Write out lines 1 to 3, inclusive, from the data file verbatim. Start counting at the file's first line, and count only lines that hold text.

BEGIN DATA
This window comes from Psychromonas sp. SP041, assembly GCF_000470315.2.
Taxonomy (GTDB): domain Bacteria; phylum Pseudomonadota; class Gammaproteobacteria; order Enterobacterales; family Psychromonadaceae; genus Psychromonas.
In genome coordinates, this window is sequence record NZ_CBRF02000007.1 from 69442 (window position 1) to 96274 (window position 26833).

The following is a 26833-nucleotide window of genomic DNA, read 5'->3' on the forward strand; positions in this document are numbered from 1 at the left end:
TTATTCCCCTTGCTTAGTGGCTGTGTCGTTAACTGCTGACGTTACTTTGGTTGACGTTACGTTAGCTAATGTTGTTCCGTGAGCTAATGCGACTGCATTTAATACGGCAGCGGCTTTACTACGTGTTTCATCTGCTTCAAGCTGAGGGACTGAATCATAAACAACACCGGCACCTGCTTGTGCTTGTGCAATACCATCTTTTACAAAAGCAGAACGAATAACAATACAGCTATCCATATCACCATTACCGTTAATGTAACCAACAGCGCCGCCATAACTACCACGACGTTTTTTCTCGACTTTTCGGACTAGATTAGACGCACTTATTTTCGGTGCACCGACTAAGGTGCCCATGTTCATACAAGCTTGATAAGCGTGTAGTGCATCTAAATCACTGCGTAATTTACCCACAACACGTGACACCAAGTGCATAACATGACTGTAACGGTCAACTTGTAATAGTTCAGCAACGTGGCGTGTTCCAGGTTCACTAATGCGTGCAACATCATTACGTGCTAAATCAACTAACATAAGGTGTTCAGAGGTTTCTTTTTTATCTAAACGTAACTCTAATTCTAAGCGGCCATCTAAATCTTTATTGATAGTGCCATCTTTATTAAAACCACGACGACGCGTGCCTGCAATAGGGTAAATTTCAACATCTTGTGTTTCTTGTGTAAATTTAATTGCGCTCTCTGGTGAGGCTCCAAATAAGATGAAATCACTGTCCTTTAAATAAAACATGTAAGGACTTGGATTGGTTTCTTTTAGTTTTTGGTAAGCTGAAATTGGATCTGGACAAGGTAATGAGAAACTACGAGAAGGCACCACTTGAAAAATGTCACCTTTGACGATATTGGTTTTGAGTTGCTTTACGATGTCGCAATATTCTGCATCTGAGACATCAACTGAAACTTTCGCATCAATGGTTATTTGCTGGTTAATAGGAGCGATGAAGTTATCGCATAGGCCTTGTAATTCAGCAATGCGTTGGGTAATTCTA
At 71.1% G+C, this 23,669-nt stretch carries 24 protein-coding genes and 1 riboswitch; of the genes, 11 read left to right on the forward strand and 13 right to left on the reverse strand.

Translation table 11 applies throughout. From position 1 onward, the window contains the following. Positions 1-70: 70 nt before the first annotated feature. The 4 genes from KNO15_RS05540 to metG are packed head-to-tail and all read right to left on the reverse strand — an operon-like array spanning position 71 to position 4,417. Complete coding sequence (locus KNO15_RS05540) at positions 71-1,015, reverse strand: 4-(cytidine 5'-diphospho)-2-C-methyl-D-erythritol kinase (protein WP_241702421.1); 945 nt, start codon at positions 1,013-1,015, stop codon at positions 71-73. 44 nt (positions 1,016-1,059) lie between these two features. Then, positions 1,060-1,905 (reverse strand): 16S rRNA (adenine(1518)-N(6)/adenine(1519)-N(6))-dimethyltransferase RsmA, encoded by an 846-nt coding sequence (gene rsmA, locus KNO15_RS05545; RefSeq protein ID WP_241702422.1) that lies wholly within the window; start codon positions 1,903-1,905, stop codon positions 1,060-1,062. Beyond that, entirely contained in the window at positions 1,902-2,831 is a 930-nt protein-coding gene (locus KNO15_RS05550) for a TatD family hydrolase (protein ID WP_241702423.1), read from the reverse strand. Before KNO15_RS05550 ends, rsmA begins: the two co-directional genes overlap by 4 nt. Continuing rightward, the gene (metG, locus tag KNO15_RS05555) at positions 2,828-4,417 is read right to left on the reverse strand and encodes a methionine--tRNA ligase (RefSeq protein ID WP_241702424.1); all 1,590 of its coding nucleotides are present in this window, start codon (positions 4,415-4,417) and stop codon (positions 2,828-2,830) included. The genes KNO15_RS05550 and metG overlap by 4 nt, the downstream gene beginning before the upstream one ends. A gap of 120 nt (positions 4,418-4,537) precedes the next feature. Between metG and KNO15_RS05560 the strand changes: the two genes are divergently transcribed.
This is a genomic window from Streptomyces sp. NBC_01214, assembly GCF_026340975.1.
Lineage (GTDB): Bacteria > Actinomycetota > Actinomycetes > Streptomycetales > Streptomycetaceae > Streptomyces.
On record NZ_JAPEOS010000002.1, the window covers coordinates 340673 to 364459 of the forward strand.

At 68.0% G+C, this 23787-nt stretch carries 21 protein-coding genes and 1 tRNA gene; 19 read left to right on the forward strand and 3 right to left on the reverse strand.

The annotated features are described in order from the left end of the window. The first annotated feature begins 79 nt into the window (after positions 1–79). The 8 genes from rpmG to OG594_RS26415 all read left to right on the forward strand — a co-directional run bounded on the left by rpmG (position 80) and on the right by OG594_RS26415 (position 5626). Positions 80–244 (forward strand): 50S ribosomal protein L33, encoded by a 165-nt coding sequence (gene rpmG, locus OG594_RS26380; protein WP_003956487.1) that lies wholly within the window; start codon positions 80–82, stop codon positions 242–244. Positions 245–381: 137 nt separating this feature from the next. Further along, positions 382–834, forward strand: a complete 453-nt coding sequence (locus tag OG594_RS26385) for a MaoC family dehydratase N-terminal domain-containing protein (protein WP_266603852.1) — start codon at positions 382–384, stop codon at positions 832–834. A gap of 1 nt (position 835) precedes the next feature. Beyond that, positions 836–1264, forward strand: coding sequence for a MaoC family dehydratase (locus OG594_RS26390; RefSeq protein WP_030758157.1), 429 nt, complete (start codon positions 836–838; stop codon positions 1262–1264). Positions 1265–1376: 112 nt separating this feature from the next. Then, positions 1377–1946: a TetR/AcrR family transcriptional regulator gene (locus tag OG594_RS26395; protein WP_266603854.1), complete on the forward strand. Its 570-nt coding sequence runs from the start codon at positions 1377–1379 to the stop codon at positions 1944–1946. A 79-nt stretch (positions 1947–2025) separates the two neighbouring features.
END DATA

This window comes from Psychromonas sp. SP041, assembly GCF_000470315.2.
Taxonomy (GTDB): domain Bacteria; phylum Pseudomonadota; class Gammaproteobacteria; order Enterobacterales; family Psychromonadaceae; genus Psychromonas.
In genome coordinates, this window is sequence record NZ_CBRF02000007.1 from 69442 (window position 1) to 96274 (window position 26833).